> is
> that enough?  Or do I need to be explicit about the assembly process?

I generally supply a component placement drawing, a bill of materials, and
a sample. They can figure it out from those...

Harold

--
FCC Rules Updated Daily at http://www.hallikainen.com

2005\03\18@132733 by David Minkler

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Neil,

An assembly drawing (essentially what you described) and bill of
materials should certainly be adequate for quoting purposes.  If it's
not, the assembly house will tell you so.  You mention 4-5 PICs.  If
these need to be programmed, you will need to specify who does the
programming (and when, ISP vs. before stuffing).  Your quantities are
certainly adequate to justify asking them to quote it with them
providing the parts.   While they may or may not have access to
component vendors which offer them better pricing, they can order
components in packaging which is more likely compatible with their
assembly methods (tubes vs. tape and reel vs. bulk for example).  Unless
there is some specific reason for specifying an assembly process
(sometimes there is) I would leave that up to the vendor.  It is
probably worth having a note like "Workmanship standard IPC-610 class
II" on your assembly drawing.  This will give both of you a common basis
for judging the quality of workmanship and sets the expectation at a
reasonable level.  If the assembly houses that you talk to don't know
what that note means, it means that you are dealing with the wrong
assembly house.

My question about "what you are building" wasn't to determine its
function but to determine the assembly requirements.  Information that's
useful (I knew I should have been more explicit) would be, board size,
surface mount or through hole, components on both sides, special
connectors, lead free, unusual board shapes or materials and the like.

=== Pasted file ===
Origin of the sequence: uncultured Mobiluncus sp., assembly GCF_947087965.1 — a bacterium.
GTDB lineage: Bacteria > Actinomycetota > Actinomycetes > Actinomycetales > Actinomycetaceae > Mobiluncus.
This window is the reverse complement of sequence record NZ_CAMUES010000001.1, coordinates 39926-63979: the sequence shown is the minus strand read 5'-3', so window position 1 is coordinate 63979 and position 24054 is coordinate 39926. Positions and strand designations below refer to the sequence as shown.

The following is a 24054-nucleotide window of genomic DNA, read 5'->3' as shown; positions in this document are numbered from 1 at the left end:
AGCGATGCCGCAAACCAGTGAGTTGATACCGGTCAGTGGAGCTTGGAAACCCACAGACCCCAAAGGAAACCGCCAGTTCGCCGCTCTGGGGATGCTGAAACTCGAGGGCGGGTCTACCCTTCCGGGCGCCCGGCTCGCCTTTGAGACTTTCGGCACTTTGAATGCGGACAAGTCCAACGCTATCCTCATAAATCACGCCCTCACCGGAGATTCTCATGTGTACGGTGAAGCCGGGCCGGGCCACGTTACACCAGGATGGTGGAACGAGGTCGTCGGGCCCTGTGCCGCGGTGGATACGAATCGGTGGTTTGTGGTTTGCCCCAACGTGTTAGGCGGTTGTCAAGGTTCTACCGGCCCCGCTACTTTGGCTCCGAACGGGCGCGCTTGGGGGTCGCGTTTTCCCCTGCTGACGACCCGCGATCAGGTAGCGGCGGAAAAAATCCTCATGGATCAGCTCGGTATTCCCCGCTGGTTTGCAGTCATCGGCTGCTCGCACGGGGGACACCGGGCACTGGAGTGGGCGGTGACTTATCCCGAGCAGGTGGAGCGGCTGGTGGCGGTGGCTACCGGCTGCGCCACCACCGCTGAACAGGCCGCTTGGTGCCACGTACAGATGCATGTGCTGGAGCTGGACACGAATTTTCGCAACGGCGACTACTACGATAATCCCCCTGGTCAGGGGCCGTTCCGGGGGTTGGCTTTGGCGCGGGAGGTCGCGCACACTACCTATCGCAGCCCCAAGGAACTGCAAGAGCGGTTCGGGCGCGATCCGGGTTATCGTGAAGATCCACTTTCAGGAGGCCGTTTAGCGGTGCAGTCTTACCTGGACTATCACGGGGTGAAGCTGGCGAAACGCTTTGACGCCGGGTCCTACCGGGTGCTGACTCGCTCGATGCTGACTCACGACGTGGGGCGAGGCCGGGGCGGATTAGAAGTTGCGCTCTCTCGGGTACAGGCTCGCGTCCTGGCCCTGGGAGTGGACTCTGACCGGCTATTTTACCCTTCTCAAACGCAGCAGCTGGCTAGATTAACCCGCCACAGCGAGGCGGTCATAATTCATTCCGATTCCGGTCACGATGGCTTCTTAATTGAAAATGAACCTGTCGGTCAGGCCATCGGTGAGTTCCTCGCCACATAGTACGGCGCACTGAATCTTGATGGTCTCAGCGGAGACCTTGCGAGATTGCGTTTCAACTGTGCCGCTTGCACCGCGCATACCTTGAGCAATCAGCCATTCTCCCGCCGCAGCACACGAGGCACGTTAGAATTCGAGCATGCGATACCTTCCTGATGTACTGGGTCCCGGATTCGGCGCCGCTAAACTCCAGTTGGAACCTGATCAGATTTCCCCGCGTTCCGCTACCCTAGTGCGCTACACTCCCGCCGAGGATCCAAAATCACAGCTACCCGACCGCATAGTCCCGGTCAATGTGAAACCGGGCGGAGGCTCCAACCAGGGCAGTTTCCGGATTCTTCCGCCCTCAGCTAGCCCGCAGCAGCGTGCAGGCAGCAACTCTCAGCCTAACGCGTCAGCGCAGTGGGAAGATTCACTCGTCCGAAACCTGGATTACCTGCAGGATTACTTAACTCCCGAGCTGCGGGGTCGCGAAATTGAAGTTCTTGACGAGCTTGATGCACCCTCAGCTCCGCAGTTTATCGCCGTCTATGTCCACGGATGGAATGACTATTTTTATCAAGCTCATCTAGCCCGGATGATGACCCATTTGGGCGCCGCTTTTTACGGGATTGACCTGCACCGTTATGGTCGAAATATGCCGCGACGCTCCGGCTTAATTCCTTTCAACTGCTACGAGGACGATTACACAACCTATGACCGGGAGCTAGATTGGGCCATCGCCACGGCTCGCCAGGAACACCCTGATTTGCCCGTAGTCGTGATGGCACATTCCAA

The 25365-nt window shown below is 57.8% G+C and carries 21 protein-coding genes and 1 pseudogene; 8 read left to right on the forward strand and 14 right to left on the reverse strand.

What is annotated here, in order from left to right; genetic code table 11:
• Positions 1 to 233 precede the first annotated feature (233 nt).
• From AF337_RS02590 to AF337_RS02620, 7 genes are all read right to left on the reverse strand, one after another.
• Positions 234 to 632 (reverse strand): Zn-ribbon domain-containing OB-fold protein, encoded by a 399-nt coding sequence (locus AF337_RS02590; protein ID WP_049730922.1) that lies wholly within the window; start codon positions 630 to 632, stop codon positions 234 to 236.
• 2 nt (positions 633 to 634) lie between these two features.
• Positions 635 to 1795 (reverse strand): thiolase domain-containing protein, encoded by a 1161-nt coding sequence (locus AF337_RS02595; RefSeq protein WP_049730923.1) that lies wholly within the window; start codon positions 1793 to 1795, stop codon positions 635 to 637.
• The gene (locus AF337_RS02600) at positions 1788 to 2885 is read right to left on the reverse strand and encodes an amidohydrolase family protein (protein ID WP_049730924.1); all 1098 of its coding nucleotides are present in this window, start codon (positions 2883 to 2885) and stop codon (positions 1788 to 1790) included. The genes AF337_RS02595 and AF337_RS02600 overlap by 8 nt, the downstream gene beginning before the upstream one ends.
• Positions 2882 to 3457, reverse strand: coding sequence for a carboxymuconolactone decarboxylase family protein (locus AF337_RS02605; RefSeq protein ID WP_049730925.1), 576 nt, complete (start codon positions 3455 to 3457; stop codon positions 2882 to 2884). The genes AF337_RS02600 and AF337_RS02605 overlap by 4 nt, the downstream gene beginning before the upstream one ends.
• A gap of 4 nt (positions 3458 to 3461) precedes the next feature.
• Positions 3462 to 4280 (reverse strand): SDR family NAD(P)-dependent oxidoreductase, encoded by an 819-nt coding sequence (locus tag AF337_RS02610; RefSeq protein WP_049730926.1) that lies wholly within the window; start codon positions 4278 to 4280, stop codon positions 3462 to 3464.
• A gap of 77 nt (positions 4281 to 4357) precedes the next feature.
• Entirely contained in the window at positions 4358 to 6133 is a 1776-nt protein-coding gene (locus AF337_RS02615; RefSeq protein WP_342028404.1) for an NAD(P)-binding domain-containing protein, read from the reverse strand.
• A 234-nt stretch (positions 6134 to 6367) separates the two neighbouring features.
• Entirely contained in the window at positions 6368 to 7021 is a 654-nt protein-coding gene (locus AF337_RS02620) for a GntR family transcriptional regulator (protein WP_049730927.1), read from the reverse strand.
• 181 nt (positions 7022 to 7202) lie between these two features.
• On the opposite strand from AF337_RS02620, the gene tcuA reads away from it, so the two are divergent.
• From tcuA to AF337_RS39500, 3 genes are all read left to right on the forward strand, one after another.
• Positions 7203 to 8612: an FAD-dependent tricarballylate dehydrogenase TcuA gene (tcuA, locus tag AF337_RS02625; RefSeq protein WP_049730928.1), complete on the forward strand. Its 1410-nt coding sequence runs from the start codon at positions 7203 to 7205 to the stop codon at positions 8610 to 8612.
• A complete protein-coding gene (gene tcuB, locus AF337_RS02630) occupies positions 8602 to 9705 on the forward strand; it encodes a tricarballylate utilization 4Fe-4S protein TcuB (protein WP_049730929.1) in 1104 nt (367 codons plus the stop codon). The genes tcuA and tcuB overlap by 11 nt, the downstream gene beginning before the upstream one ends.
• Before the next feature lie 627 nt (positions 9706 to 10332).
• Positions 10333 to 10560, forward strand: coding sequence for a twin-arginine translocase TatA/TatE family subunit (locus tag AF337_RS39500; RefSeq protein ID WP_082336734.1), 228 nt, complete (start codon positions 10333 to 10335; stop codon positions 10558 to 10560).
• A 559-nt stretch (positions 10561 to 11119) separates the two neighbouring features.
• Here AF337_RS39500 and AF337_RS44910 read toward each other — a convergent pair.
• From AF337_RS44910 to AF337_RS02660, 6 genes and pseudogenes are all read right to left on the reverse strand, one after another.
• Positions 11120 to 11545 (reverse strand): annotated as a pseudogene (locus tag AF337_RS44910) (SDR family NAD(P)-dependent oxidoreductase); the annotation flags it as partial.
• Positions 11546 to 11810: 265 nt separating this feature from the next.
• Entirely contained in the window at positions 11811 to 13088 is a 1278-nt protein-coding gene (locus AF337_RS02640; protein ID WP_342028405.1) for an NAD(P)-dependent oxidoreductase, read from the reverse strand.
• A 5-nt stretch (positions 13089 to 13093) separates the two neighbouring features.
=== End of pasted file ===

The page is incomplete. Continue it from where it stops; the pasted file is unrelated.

It doesn't sound like you have an unreasonably tight schedule but it
does sound like you need to start moving on this in the not too distant
future.  I can recommend several places in the San Jose, Sacramento,
California area with whom we have had good results but I would guess
that you would do okay in Texas as well.  I recall several list members
indicating that they could offer such services.  Perhaps a post to
"[BUY]: Contract assembly services" would get their attention (although
I'd expect the current thread should have caught their attention.)  Let
me know if you want contacts here.

Incidentally, I'd love to find a machine shop or sheet metal house that
offered decent product and prices well below the norm (as you mentioned
in your post to Nigel).

Good luck,

Dave

PicDude wrote:

{Quote hidden}

2005\03\19@145138 by PicDude

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David,

I intend to program the PICs after assembly.  Circuit will be designed
accordingly.

>From a cost standpoint, is it a noticeable cost difference to design towards
tape-and-reel type parts?  Or perhaps an absolute requirement for some
assemblers?  Board has components on both sides -- mostly LED's on the front
and all other components on the back, surface mount and thru-hole --  most
components can be changed to SMT or thru-hole but there will still be some